Lesson plans dating abuse prevention
Lesson 1 covers several personal safety concepts: being safe around people you know as well as around strangers, checking with a parent or caregiver before going anywhere or when asked to help with an adult problem; trusting the “uh-oh” or “yucky” feeling; maintaining personal space, and pairing up.
This reinforces the idea that kids have to keep telling if an adult doesn’t do something to help make the abuse stop.
As we interact with teens in our work or personal lives each of us can act on President Obama’s call to stand against teen dating violence by: How Do I Get Help?
If you know of a teen or parent that could benefit from speaking to a caring, well-trained peer advocate, please connect them with the National Dating Abuse Helpline, a project of the National Domestic Violence Hotline, at 1-866-331-9474 (TTY: 1-866-331-8453), by texting "loveis" to 77054, or through live chat at
Using the “Sexual (or Physical) Abuse is Not Your Fault” scenarios listed in Teaching Kids How to Tell About Sexual Abuse, I ask the kids, “Is it the kid’s fault if . Eventually the kids figure out that the response to all of the questions about fault is “No.” Once they’ve realized that, I go back through the scenarios, and have the kids respond “No! Then the kids practice telling an adult (me or the teacher) that something unsafe has happened.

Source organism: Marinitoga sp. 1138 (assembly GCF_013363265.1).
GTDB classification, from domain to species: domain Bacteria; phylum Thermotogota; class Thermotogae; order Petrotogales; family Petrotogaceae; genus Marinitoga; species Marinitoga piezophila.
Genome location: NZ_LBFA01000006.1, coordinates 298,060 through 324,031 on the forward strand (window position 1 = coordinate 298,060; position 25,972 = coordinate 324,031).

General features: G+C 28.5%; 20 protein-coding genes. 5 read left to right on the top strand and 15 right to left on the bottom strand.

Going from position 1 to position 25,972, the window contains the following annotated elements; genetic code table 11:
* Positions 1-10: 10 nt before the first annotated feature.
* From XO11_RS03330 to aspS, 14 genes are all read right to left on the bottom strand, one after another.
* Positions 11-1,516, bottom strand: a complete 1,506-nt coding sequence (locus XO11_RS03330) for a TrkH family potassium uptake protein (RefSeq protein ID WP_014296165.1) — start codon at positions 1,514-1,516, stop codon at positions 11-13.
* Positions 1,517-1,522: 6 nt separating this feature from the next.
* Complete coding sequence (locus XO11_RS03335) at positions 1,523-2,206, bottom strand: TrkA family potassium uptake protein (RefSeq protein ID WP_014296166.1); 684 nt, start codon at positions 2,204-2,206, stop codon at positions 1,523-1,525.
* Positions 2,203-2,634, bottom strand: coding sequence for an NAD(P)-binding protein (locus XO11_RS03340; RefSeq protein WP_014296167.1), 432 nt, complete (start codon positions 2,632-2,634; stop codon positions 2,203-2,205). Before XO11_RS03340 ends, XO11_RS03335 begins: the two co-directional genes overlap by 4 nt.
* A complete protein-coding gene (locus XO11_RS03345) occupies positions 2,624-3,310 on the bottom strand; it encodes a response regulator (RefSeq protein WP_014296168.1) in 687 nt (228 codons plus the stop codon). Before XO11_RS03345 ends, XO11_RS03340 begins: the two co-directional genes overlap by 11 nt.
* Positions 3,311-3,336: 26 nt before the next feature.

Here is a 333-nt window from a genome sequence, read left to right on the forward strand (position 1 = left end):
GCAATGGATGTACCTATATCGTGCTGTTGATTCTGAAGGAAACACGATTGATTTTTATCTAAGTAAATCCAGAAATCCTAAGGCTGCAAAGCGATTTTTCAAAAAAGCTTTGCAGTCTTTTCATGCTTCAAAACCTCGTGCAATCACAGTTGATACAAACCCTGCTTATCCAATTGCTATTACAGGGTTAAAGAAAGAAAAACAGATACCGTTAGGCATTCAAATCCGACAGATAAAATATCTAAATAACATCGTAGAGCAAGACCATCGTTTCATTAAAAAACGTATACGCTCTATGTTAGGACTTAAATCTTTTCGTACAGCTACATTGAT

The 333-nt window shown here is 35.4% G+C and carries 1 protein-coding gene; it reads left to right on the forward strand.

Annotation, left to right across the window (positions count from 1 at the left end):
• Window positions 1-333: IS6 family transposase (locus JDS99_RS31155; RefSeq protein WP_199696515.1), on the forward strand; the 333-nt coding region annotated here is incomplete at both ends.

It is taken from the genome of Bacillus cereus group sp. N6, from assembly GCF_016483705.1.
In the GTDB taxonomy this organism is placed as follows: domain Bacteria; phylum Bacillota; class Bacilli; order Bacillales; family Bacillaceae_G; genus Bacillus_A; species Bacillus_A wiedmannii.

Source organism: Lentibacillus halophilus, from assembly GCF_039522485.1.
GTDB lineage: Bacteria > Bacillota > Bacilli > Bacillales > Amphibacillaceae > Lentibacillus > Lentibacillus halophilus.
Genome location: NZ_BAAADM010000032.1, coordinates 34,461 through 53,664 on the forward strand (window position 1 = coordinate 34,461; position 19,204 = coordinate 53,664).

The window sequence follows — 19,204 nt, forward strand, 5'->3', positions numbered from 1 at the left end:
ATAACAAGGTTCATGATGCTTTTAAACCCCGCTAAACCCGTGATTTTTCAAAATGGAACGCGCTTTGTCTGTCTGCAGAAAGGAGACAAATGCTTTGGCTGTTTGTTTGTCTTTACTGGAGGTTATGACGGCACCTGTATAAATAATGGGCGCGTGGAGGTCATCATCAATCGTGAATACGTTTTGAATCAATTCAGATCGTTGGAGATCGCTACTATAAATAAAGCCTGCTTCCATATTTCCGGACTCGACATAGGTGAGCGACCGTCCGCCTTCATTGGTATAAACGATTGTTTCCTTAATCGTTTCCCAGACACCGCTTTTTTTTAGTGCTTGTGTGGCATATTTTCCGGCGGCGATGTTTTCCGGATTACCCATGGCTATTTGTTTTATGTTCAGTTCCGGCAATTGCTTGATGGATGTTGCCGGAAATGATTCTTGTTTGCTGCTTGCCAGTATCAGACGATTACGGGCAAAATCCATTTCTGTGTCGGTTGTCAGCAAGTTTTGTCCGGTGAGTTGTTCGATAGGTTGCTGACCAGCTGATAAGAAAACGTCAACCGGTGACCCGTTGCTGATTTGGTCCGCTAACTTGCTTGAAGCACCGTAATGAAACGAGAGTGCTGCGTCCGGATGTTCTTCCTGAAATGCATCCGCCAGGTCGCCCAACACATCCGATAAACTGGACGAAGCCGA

Using the “No Secrets About Touching” scenarios from Teaching Kids How to Tell About Sexual Abuse, I give a role play situation to each student, who then decides to tell either me or any other adult who happens to be in the classroom.
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I point out that in the pictures of a man coming to the door and of a woman with a puppy, that they could be people the girl knows or they could be strangers.